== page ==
On Sept. 27 the Securities and Exchange Commission and the Commodity Futures Trading Commission collectively announced a combined $1.8 billion in fines against more than two dozen Wall Street firms for failing to maintain and preserve electronic communications.
The charges stem from record-keeping failures and use of unapproved communication methods, including WhatsApp, to conduct business.
From a practical perspective, the actions provide a clear indication of the record-keeping and supervisory expectations of the SEC and CFTC and offer insight into how firms can improve compliance efforts.
These enforcement actions against broker-dealers, swap dealers, and futures commission merchants, combined with $200 million in fines issued in December 2021, brings the total for record-keeping lapses to more than $2 billion.
Given that prior fines for record-keeping failures were in the seven-figure range, these penalties coupled with mandatory remedial actions, including the engagement of third-party compliance consultants, reflect a new regulatory reality.
No Room for Ambiguity
The orders make clear that firms must maintain policies prohibiting the use of non-approved communications systems. Firms also need specific policies outlining how to maintain communications on mobile devices and personal phones.
The actions also show there is no room for ambiguity. Regardless of the platforms or devices used by employees, compliant capture, retention, and supervision of all business communications are an absolute requirement.
It is advisable to adopt a zero-tolerance posture for any policy violations.
Training and Technical Measures
It is no surprise that enhanced training requirements also form part of new regulatory expectations. The SEC and CFTC expect training to cover prohibitions on electronic communications on personal devices and include quarterly written certifications of compliance.
The regulators also signaled a much deeper interest in the technologies firms are deploying to manage compliance with record-keeping and supervision of electronic communications.
The SEC said it expects oversight of the tech solutions that are being implemented to meet the requirements of the federal securities laws. This includes ongoing assessments and a review of measures employed to track employees.
Firms must ensure that compliance technologies can capture and retain the full content and context from dynamic chat conversations on systems like Zoom, Slack, SMS, Microsoft Teams, WhatsApp, and Webex. This includes capturing emojis, GIFs, reactions, edits, deletes, and file transfers.
The ability for compliance, litigation, and investigation teams to supervise, search, and produce conversations with these details is essential. For example, oversight teams must be able to see and act on a chat containing “💸🤑 $AAPL,” “👎 😫 $AAPL,” or other complex, emoji-laden phrases that could be critical red flags triggering regulatory reporting obligations.
To meet SEC and CFTC requirements, firms should use modern compliance tools that provide comprehensive coverage for communications content, and not legacy tools built for the email age.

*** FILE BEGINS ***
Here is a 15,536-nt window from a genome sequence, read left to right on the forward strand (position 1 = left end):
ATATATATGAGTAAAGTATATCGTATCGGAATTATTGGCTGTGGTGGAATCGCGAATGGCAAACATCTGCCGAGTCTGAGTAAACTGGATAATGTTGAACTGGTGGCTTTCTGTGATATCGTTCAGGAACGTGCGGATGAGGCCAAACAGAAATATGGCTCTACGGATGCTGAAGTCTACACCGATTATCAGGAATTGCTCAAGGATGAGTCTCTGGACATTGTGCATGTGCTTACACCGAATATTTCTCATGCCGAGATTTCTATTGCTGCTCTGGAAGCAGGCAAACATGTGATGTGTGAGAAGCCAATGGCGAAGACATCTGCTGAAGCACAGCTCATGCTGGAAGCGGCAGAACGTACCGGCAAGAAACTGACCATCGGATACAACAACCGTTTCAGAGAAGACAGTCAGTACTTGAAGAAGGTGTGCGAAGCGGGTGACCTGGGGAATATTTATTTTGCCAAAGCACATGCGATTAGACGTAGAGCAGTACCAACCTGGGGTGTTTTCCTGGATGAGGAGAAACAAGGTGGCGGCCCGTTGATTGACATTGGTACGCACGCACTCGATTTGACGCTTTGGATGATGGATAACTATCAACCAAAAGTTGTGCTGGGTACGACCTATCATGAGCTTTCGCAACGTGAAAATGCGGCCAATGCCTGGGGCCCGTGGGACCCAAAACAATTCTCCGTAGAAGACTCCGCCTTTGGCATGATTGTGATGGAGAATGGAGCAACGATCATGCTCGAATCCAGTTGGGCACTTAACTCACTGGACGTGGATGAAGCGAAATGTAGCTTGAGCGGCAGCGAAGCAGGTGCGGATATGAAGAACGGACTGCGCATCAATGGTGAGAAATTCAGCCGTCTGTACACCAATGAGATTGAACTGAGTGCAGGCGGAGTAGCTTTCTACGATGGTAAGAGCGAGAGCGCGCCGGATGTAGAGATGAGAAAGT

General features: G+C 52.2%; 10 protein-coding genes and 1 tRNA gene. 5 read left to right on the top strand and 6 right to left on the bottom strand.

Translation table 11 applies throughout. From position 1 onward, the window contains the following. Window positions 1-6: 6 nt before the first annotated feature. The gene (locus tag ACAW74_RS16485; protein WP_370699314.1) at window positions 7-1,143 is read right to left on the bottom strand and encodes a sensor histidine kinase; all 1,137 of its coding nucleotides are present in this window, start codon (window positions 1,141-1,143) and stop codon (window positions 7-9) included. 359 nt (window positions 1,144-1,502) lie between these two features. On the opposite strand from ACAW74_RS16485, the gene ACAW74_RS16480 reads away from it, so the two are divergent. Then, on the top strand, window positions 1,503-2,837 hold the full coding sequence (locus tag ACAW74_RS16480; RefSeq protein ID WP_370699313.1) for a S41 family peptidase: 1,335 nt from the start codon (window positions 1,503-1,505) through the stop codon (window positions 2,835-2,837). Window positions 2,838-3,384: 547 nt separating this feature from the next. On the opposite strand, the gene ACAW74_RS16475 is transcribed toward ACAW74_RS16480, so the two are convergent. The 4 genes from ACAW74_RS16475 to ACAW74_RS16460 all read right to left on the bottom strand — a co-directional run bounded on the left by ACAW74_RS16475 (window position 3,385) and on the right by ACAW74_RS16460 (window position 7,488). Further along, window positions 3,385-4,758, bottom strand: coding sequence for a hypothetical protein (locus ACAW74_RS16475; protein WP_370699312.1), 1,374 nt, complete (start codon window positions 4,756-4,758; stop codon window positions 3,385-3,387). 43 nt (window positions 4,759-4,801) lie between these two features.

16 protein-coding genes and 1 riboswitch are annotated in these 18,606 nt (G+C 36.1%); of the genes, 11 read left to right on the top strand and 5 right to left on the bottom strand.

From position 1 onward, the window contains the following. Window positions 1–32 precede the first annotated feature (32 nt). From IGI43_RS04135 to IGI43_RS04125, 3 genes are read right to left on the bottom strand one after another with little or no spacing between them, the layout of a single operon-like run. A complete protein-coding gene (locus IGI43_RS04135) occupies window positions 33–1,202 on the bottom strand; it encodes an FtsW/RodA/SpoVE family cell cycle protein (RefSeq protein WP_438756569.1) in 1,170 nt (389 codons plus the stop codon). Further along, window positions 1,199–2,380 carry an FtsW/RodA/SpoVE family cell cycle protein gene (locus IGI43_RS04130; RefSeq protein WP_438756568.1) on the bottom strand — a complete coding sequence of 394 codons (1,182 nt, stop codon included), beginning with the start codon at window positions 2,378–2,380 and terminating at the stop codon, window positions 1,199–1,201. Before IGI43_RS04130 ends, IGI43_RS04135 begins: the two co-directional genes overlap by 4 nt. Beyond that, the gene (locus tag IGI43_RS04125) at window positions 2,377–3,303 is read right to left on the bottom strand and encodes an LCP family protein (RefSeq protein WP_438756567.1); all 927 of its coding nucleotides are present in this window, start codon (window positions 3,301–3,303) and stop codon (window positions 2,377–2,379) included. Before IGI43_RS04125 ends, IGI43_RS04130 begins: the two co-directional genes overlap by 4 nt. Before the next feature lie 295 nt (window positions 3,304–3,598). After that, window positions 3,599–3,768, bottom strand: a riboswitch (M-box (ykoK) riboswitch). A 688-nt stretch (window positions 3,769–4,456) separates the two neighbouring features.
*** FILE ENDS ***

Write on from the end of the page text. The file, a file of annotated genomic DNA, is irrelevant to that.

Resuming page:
These fines are a canary in the coal mine for senior managers. It’s clear that senior firm executives were aware of, if not actively participating in, the prohibited use of unsupervised applications.
The CFTC claimed that at one firm a desk manager instructed three subordinates to delete messages and use the unapproved messaging app Signal when not on the desk. The commission noted the employees were also told to set their devices to auto-delete.
The SEC made similar charges about the participation of managing directors and senior supervisors.
These deficiencies demonstrate a priority for better cultures of compliance and clearer boundaries for senior staff. The Justice Department’s memorandum issued Sept. 15 on corporate criminal enforcement, particularly its emphasis on individual accountability, should also be considered in conjunction with these orders as another potential consequence of serious wrongdoing.
Compliance teams must strengthen the tone at the top of their organizations to ensure that senior managers are leading the way on ethical and regulatory issues. The ramifications for non-compliance, particularly when senior managers actively participate in wrongdoing, will be increasingly severe.
Finally, firms should implement ongoing reporting, supervision, and auditing controls.
Third-party compliance consultants are required to provide a one-year look-back report to the regulators about the status of any compliance initiatives. For a period of two years, firms must notify the regulators about any employee discipline related to the orders, including warnings, loss of compensation, or termination.
And each firm’s internal audit department is required to conduct a review of the effectiveness of new policies and provide the report to the regulators.
Ultimately, these orders should prompt firms to update their compliance frameworks and open up the platforms employees need for business communications by leveraging modern technologies to meet the new regulatory requirements.
Firms can achieve convenience and compliance by deploying innovative technology controls to empower employees to use their chosen communications platforms.
This article does not necessarily reflect the opinion of The Bureau of National Affairs, Inc., the publisher of Bloomberg Law and Bloomberg Tax, or its owners.
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Marc Gilman is general counsel and vice president of compliance at Theta Lake Inc. He is also an adjunct professor at Fordham University School of Law.